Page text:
JÓHANNSSON Orphée

Author: 
Pwyll ap Siôn
479 6021. JÓHANNSSON OrphéeJÓHANNSSON Orphée

JÓHANNSSON Orphée

  • Flight From The City
  • A Song For Europa
  • The Drowned World
  • A Deal With Chaos
  • A Pile Of Dust
  • A Sparrow Alighted Upon Our Shoulder
  • Fragment I
  • By The Roes, And By The Hinds Of The Field
  • The Radiant City
  • Fragment II
  • The Burning Mountain
  • De Luce Et Umbra
  • Good Morning, Midnight
  • Good Night, Day
  • Orphic Hymn

Following the success of his soundtrack to James Marsh’s 2014 biopic on the life of Stephen Hawking, The Theory of Everything (which was nominated for an Academy Award and awarded the Golden Globe for Best Original Score in 2015), Jóhann Jóhannsson is very much Hollywood’s go-to composer at the moment. His score for the sci-fi drama Arrival will already have hit the cinema screens by the time you read this, and will be followed later in 2017 by music for the long-awaited sequel to the 1982 sci-fi classic Blade Runner: Blade Runner 2049.

All of which makes one wonder where Jóhannsson found time to compose music for ‘Orphée’, his first disc with Deutsche Grammophon since signing an exclusive contract in 2016. In fact, ‘Orphée’ is based on a series of musical ideas dating back to 2009 – ‘simple contrapuntal themes with an ascending harmonic thrust’, as the composer describes them. The Orpheus myth became a catalyst for further elaboration and development of these ideas, with Orpheus’s gaze upon Eurydice functioning as a ‘metaphor for artistic imagination’.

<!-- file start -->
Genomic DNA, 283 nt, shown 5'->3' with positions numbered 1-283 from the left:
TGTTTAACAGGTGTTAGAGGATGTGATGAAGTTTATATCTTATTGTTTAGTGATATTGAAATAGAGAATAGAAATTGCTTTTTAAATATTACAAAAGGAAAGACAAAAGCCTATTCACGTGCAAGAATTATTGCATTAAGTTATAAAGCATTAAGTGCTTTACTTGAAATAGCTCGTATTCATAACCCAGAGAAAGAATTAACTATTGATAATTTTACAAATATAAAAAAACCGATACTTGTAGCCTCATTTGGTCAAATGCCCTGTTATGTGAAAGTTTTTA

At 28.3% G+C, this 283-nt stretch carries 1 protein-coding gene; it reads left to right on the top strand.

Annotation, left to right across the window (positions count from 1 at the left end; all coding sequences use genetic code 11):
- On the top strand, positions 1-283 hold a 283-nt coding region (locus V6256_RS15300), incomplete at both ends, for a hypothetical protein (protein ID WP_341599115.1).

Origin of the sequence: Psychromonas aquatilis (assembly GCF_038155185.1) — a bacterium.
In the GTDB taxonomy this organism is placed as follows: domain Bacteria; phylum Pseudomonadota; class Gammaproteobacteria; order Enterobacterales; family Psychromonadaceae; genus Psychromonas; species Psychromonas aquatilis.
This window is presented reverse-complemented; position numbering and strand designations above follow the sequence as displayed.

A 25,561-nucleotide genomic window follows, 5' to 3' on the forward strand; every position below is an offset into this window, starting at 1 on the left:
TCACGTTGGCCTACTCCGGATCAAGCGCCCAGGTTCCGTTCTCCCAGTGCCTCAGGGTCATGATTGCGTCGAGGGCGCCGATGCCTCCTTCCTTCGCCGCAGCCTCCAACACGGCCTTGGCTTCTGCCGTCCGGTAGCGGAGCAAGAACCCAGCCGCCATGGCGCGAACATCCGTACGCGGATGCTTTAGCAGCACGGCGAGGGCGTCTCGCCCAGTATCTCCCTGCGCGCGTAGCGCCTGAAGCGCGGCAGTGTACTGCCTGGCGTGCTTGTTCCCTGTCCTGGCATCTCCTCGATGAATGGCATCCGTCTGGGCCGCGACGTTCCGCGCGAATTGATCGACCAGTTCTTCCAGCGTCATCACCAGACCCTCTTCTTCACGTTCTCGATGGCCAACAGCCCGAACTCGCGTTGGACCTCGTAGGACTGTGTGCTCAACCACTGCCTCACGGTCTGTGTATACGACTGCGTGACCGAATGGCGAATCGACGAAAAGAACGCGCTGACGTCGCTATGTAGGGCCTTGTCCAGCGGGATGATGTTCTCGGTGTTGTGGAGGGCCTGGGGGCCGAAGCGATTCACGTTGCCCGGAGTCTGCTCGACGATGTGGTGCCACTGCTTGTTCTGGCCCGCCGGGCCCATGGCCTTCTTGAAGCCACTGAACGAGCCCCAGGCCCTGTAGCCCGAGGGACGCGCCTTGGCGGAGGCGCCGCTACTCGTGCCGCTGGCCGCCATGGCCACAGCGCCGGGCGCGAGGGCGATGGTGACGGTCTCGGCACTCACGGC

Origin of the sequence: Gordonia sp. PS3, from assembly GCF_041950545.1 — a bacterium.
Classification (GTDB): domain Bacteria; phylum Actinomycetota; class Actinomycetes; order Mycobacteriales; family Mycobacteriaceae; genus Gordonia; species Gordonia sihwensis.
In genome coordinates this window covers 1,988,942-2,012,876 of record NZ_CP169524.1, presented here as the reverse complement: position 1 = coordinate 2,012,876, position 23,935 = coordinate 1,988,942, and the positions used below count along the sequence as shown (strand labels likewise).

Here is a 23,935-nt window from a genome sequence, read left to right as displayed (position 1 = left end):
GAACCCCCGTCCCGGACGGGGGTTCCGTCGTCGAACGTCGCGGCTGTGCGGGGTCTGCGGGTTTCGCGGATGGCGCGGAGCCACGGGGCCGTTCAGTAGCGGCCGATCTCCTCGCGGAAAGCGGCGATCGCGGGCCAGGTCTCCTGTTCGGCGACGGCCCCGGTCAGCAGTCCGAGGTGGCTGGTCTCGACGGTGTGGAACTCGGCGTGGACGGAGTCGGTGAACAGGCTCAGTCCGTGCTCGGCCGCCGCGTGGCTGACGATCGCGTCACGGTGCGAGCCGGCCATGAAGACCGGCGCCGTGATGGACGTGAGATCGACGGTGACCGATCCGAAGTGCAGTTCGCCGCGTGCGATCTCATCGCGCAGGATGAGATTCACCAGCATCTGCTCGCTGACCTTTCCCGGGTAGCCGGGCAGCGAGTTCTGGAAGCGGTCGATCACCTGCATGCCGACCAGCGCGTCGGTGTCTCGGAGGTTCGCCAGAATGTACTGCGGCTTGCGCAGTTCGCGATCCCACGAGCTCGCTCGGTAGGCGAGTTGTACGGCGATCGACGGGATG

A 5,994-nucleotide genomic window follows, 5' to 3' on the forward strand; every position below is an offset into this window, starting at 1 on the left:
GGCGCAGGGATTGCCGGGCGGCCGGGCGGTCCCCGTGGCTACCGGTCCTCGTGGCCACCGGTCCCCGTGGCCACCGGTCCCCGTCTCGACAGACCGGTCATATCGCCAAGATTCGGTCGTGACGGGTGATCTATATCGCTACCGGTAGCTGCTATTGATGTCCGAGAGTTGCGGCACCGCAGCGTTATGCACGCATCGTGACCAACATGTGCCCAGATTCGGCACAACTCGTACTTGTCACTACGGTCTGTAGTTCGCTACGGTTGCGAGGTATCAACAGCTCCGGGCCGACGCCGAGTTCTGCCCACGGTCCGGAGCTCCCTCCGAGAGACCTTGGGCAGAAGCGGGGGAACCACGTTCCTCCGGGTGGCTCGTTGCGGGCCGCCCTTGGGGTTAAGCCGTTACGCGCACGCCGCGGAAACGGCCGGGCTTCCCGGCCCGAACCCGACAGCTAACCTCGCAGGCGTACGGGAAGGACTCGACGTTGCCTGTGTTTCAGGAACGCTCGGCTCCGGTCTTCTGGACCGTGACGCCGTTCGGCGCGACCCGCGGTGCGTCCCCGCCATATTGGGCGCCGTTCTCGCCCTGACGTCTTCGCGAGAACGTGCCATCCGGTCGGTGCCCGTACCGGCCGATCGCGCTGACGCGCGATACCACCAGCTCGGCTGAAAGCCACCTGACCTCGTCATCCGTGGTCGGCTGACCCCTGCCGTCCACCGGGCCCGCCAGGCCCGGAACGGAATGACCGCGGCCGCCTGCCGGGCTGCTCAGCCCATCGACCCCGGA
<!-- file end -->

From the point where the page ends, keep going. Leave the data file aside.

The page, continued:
Other than Orphic Hymn (Jóhannsson’s evocative setting of a short text from Ovid’s Metamorphoses, sung with sublime power and restraint by Paul Hillier’s Theatre of Voices), the Orpheus story is only applied in a loose sense. It enables the composer to present the main theme – a rising stepwise melody that resolves upwards over a series of suspended chords – in a number of different guises, however, from a version for string orchestra in ‘A Song for Europa’, above which are laid shortwave broadcasts of coded messages from so-called Numbers Stations, to more straightforward presentations on pipe organ and string quartet, and the aforementioned a cappella setting. Jóhannsson’s imaginative synthesis of spiritual minimalism and electronica will satisfy fans familiar with his soundtracks, but the overall impression one gets here is of a series of short cues for a film that has yet to be written.

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